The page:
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  1. Predicates of Personal Taste, Semantic Incompleteness, and Necessitarianism.Markus Kneer - 2021 - Linguistics and Philosophy 44 (5):981-1011.
    According to indexical contextualism, the perspectival element of taste predicates and epistemic modals is part of the content expressed. According to nonindexicalism, the perspectival element must be conceived as a parameter in the circumstance of evaluation, which engenders “thin” or perspective-neutral semantic contents. Echoing Evans, thin contents have frequently been criticized. It is doubtful whether such coarse-grained quasi-propositions can do any meaningful work as objects of propositional attitudes. In this paper, I assess recent responses by Recanati, Kölbel, Lasersohn and MacFarlane (...)
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  • Denial and Retraction: A Challenge for Theories of Taste Predicates.Julia Zakkou - 2019 - Synthese 196 (4):1555-1573.
    Sentences containing predicates of personal taste exhibit two striking features: whether they are true seems to lie in the eye of the beholder and whether they are true can be—and often is—subject to disagreement. In the last decade, there has been a lively debate about how to account for these two features. In this paper, I shall argue for two claims: first, I shall show that even the most promising approaches so far offered by proponents of so-called indexical contextualism fail (...)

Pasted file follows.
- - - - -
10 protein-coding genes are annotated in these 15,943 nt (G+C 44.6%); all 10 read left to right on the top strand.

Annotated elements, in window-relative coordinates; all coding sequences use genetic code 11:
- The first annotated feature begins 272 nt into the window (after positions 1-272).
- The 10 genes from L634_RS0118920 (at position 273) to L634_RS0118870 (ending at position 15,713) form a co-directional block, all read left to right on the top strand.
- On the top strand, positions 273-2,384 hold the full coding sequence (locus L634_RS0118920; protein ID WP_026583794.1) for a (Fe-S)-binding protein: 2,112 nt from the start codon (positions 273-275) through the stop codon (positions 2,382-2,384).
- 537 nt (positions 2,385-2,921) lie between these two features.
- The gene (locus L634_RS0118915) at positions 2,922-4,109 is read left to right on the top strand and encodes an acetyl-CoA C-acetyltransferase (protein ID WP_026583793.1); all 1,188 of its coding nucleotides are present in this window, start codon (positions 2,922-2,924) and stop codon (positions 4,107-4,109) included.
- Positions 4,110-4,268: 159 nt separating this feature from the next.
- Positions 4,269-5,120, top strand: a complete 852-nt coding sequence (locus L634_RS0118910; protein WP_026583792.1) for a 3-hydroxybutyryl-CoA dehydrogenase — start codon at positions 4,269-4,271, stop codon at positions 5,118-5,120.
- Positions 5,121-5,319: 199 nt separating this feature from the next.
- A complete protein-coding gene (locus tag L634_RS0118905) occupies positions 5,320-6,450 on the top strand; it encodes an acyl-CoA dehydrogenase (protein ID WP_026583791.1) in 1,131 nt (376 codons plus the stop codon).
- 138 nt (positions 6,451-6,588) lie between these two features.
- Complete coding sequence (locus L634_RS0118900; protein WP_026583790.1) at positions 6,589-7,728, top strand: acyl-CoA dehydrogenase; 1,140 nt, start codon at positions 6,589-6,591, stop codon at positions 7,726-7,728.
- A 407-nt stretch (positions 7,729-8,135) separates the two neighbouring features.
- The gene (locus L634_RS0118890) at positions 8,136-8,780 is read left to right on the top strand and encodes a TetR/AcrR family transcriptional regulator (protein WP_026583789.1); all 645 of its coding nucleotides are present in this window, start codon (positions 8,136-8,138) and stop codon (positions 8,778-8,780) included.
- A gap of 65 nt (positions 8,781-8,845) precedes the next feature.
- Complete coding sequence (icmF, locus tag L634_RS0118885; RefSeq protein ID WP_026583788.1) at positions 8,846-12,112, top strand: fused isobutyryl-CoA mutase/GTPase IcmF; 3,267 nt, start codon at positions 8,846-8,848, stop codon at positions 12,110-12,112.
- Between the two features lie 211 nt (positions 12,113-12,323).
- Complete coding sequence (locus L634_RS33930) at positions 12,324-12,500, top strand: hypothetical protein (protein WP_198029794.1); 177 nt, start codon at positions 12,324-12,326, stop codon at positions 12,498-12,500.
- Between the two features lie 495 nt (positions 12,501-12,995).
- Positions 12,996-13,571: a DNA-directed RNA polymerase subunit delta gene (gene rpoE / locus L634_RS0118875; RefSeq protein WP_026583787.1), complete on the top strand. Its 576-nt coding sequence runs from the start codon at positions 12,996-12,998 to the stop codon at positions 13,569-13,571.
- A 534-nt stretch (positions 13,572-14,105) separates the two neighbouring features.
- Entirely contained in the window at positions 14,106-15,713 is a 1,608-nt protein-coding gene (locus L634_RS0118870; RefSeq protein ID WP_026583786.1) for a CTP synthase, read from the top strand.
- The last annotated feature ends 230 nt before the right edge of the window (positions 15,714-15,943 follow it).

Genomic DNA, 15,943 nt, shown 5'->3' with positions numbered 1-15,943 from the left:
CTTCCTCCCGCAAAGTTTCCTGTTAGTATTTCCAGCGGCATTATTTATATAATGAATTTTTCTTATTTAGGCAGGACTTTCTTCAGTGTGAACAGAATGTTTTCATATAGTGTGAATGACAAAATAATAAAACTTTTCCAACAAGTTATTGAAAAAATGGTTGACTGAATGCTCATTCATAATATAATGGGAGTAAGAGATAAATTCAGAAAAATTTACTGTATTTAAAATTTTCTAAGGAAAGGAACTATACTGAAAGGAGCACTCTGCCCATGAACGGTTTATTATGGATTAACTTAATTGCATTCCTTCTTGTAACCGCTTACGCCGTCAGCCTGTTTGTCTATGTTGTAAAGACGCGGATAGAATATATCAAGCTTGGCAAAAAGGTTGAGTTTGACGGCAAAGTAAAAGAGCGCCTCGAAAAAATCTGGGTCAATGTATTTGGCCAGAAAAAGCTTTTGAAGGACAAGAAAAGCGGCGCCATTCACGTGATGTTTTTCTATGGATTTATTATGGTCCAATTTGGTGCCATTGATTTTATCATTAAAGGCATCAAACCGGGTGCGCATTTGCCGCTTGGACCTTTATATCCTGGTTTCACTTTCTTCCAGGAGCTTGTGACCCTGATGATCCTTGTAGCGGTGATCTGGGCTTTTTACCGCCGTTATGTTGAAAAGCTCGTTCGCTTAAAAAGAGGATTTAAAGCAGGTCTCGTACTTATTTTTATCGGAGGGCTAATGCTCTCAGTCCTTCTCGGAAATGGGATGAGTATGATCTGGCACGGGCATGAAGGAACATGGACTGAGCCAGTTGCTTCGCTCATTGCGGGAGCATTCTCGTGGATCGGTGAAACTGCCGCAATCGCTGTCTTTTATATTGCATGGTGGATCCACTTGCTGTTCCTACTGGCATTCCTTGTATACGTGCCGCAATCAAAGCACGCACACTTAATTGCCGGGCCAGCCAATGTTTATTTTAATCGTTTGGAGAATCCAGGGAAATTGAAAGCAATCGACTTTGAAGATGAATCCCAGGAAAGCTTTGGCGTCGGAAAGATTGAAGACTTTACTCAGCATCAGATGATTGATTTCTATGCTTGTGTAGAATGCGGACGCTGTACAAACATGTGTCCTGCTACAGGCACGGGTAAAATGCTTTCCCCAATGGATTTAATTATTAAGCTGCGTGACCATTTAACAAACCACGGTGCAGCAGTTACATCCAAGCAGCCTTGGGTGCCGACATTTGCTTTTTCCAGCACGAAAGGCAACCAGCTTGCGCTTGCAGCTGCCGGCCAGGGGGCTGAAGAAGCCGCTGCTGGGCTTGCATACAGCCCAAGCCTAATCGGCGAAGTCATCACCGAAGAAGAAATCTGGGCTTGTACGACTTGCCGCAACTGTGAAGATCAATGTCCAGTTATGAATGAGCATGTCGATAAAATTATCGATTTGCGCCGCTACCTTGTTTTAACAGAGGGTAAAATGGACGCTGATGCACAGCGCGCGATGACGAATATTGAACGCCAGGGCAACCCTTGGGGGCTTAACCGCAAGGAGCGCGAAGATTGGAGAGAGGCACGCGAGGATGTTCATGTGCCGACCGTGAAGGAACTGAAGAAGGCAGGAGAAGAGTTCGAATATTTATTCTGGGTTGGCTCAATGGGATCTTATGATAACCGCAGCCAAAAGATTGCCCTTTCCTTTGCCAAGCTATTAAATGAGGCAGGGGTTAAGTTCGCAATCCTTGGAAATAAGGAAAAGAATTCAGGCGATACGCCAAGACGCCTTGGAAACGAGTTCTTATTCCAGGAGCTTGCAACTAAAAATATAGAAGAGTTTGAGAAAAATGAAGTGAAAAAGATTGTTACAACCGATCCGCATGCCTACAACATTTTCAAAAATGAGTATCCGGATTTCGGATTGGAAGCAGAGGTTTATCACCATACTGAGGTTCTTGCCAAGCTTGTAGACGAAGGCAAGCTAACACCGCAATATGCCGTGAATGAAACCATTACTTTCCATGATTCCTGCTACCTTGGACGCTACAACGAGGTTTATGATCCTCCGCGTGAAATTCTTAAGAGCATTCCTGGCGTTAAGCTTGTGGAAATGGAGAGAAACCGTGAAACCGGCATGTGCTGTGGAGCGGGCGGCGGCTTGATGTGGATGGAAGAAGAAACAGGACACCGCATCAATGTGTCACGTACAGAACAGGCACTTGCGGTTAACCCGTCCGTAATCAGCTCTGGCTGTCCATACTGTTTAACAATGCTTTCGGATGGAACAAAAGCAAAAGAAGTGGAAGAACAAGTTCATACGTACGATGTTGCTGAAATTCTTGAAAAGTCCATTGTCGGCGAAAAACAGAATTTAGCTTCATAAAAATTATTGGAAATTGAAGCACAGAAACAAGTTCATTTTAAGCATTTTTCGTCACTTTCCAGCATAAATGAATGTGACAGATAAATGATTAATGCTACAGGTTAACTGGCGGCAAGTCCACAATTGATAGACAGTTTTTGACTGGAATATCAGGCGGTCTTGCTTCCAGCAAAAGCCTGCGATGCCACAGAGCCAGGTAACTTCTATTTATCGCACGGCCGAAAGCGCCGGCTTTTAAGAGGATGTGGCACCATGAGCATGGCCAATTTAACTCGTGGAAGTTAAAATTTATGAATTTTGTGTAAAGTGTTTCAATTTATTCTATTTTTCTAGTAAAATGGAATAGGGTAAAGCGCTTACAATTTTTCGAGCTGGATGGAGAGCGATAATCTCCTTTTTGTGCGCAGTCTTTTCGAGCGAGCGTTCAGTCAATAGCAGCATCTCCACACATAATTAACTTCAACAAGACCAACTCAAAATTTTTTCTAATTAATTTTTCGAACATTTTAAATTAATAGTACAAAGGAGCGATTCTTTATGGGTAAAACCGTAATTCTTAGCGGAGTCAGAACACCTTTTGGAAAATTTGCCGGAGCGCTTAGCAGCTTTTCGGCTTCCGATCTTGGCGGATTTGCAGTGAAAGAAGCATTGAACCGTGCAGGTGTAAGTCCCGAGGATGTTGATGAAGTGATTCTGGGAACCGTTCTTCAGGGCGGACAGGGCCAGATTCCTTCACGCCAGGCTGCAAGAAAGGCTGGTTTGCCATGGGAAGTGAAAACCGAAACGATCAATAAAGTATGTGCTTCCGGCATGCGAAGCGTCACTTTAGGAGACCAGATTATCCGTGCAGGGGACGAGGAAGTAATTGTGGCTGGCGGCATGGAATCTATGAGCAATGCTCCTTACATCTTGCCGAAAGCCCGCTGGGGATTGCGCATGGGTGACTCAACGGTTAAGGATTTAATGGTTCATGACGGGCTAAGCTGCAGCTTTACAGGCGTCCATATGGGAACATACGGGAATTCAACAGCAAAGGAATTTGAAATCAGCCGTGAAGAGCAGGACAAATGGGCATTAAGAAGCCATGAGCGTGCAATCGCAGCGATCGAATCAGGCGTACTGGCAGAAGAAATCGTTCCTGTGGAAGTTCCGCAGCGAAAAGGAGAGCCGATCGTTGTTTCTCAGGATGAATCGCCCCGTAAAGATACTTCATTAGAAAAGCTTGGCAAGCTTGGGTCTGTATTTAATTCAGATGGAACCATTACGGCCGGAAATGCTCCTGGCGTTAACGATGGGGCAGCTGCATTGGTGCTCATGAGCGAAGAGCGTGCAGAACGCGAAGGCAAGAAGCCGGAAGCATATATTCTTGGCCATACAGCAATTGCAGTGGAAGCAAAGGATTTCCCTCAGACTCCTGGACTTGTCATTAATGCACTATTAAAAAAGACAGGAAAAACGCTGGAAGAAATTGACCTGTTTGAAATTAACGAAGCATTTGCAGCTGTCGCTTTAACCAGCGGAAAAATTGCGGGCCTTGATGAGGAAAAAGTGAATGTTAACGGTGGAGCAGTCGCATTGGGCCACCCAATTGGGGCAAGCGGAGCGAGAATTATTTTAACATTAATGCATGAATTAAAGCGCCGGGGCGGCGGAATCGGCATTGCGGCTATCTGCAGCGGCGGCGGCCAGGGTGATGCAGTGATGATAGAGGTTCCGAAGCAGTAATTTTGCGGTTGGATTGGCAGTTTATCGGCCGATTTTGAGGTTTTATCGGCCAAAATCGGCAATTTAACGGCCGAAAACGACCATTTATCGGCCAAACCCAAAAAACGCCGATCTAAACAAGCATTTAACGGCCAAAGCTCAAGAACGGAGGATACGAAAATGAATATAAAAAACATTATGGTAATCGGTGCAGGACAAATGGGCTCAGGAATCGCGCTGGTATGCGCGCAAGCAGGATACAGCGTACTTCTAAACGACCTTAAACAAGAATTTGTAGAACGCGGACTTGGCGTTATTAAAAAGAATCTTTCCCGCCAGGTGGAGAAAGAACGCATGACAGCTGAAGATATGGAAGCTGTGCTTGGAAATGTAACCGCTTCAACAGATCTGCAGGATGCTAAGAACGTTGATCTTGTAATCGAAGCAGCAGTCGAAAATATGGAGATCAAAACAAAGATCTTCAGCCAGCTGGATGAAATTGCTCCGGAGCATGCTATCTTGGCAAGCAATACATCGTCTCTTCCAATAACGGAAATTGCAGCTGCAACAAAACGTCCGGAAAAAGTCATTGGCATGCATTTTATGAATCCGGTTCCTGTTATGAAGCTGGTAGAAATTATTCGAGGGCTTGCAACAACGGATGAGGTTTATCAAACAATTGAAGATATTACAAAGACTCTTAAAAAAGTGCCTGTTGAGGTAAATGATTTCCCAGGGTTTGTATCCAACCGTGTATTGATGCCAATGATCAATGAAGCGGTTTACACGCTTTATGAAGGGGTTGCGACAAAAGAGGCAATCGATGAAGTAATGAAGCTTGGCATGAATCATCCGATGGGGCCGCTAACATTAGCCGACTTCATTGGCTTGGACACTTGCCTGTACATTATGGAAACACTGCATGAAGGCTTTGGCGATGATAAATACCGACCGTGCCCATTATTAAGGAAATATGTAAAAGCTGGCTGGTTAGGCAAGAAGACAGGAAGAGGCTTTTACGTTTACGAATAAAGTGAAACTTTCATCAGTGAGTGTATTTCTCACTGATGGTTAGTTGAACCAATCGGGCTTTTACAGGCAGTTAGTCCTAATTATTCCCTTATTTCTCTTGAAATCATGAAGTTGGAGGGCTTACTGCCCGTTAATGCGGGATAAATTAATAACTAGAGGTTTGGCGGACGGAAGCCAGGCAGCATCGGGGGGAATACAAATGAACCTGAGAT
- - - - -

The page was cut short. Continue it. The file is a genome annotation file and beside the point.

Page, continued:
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  • A Direction Effect on Taste Predicates.Alexander Dinges & Julia Zakkou - 2020 - Philosophers' Imprint 20 (27):1-22.
    The recent literature abounds with accounts of the semantics and pragmatics of so-called predicates of personal taste, i.e. predicates whose application is, in some sense or other, a subjective matter. Relativism and contextualism are the major types of theories. One crucial difference between these theories concerns how we should assess previous taste claims. Relativism predicts that we should assess them in the light of the taste standard governing the context of assessment. Contextualism predicts that we should assess them in the (...)
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